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Beachgoers are pictured at Folly Beach as a tropical storm weather from Hurricane Michael nears on Wednesday, Oct. 10, 2018. Lauren Petracca/ Staff

FOLLY BEACH — Two tropical storms this season arrived in such quick succession that local officials may not even try to figure out how much sand Tropical Storm Michael blew away. 

The city's renourishment project, ongoing since the spring, already had been extended after Hurricane Florence. That storm swept 200,000 cubic yards of sand off the beach in the midst of a project to pump material out of the Folly River and back onto the beach, particularly the city's vulnerable east end.

Before contractors had even finished the supplemental part of their work to build up the beach, Michael arrived as a fast-moving tropical storm. 

City Administrator Spencer Wetmore said another survey of how much sand was swept away might not be needed because "the area (contractors had) been repairing from Florence is the same area that would have been impacted by Michael."

Meanwhile, beachgoers have posted photos on social media of groins uncovered by the storm and scarping, or erosion that creates small cliffs in the sand.

Scarping is largely expected after renourishment projects as the slope of the beach evens out to a natural equilibrium. 

"If you’ve ever been here for a previous renourishment, it happened then, too. It’s not something new," Mayor Tim Goodwin said. "That phenomenon is not new, the people that’s seeing it are new."

Tropical systems can damage beach communities even if they don't come ashore, because storms churning in the ocean or landing nearby often suck sand off the beach and deposit it in sandbars. Folly Beach is particularly vulnerable to erosion because the jetties at the entrance to the Charleston Harbor disrupt a southerly flow of sand that might otherwise replenish its shoreline.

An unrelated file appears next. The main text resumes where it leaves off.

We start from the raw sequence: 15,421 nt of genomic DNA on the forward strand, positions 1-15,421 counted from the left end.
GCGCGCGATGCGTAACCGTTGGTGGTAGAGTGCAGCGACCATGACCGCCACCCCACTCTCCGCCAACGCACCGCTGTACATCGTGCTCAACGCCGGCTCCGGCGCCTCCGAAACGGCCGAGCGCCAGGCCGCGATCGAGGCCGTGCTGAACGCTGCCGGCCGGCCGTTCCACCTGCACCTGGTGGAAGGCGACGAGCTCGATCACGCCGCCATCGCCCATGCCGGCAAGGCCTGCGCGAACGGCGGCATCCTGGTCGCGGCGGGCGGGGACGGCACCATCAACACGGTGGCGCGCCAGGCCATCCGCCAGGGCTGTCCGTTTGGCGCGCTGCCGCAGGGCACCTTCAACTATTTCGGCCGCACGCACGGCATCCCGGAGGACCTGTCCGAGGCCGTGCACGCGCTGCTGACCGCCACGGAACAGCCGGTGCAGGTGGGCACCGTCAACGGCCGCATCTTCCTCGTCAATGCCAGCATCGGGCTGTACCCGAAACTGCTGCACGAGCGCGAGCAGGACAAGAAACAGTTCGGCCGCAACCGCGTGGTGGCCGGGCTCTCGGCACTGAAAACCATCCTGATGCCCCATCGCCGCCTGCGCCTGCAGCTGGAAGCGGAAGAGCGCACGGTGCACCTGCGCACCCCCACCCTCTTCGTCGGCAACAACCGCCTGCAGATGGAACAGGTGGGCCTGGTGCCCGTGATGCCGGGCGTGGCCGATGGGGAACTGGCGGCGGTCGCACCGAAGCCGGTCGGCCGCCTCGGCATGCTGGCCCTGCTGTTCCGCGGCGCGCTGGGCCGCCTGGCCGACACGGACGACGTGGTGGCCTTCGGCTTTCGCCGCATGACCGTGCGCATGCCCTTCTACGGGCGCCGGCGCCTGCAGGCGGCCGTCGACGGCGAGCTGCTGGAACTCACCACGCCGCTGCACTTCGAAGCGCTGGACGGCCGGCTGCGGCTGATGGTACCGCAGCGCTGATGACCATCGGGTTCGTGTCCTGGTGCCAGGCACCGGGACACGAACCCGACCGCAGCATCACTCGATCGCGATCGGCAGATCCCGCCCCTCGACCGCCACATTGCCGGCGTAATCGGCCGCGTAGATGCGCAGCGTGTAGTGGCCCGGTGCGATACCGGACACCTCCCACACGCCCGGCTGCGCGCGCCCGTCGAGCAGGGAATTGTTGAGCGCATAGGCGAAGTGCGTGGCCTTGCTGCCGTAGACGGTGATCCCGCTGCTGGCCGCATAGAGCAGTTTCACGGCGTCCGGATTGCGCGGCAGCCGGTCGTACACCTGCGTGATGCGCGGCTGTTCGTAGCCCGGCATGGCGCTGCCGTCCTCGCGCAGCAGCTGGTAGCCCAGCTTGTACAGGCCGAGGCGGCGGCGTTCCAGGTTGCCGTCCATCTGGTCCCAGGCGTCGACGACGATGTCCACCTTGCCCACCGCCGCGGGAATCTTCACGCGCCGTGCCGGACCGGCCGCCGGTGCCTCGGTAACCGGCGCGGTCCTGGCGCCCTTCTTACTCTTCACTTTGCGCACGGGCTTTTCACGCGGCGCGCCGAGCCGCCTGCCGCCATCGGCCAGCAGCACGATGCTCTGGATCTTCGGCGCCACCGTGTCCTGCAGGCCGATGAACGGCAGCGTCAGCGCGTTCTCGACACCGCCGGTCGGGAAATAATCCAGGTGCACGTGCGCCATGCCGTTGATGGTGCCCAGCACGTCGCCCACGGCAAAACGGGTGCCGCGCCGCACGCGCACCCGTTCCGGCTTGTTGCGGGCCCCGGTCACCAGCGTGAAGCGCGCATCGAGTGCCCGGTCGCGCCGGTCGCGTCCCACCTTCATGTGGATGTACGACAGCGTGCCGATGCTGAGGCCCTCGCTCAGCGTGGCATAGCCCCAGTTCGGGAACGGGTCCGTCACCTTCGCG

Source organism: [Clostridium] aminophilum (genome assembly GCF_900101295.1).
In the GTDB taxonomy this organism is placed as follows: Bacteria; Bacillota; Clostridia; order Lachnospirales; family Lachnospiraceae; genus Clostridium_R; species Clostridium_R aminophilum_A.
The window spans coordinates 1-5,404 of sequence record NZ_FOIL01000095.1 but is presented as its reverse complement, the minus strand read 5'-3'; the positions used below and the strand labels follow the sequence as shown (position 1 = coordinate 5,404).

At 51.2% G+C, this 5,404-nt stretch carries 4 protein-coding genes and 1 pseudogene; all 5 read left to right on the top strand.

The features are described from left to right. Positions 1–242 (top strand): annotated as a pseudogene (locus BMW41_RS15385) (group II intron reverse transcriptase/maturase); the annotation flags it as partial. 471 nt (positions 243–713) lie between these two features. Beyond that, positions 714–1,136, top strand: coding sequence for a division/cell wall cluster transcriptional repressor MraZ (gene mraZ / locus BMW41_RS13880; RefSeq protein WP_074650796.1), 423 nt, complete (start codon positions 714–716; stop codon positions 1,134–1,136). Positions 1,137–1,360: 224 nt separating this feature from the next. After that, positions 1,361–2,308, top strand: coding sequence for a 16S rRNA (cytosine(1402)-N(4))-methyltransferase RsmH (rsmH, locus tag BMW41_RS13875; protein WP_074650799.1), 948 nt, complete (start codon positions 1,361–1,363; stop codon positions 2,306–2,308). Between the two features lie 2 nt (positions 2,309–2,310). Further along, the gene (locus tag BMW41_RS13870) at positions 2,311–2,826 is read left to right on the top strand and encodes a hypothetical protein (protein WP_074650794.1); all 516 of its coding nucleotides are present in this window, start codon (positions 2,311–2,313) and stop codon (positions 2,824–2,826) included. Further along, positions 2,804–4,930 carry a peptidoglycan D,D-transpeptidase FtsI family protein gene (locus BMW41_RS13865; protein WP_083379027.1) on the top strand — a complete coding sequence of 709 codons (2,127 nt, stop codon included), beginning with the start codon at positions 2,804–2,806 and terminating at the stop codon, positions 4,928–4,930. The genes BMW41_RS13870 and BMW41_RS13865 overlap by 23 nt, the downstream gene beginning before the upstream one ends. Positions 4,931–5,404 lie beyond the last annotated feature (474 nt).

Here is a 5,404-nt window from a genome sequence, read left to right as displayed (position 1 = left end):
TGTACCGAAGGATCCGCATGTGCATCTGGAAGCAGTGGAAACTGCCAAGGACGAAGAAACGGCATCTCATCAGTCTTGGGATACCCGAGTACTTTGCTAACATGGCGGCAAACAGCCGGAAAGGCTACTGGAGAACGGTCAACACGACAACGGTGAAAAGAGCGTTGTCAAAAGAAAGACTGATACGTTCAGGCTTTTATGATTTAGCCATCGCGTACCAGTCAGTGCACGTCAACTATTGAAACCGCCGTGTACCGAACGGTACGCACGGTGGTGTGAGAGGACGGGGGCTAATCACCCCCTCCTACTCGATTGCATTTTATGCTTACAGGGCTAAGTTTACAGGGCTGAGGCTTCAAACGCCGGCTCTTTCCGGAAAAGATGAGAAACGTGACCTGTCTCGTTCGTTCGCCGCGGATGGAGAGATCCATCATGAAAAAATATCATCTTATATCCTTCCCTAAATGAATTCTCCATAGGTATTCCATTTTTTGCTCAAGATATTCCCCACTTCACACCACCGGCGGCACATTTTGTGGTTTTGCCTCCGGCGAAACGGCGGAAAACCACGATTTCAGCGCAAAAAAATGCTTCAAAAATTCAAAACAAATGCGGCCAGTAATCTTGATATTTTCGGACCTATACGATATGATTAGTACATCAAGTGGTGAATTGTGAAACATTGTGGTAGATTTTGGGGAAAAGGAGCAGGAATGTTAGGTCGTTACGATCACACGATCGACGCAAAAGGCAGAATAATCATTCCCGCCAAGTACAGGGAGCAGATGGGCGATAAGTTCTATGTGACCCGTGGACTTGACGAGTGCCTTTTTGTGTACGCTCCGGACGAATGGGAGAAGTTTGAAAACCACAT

Because of that unique situation, Folly Beach is exempted from many of the beachfront regulations that apply in the rest of the state. But the city may soon enact its own strict regulations as officials mull beachfront setback rules that could help protect dunes and bar building on "super lots," or parcels of beachfront land that end up underwater between renourishment projects.

The city also may regulate some septic tanks under the beach. 

Across the entire island, there's a proposal to raise the required height of new buildings from 1 to 2 feet above the minimum levels required by the Federal Emergency Management Agency.

Officials including Goodwin met Monday with the city's attorney to iron out the details of the proposal; a slate of options will be discussed at a joint City Council and Planning Commission meeting on Oct. 29.  

Zoning Administrator Aaron Pope said the new regulations could help Folly Beach residents get a break on their flood insurance. 

"We just feel like it's generally best practice to acknowledge the general impacts of increased flooding," he said.

Meanwhile, the city recently entered an agreement with the Army Corps of Engineers to study the ongoing coastal protection work the Corps does in Folly, including renourishment. Goodwin said the study, the first of its kind in decades, will incorporate more recent information about severe storms and sea level rise.

"We’re going to go back and look at engineering and if there’s some other options, and actually spend some time looking at the future versus scrambling for the past," he said. 

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Reach Chloe Johnson at 843-735-9985. Follow her on Twitter @_ChloeAJ.

Chloe Johnson covers the coastal environment and climate change for the Post and Courier. She's always looking for a good excuse to hop on a boat.

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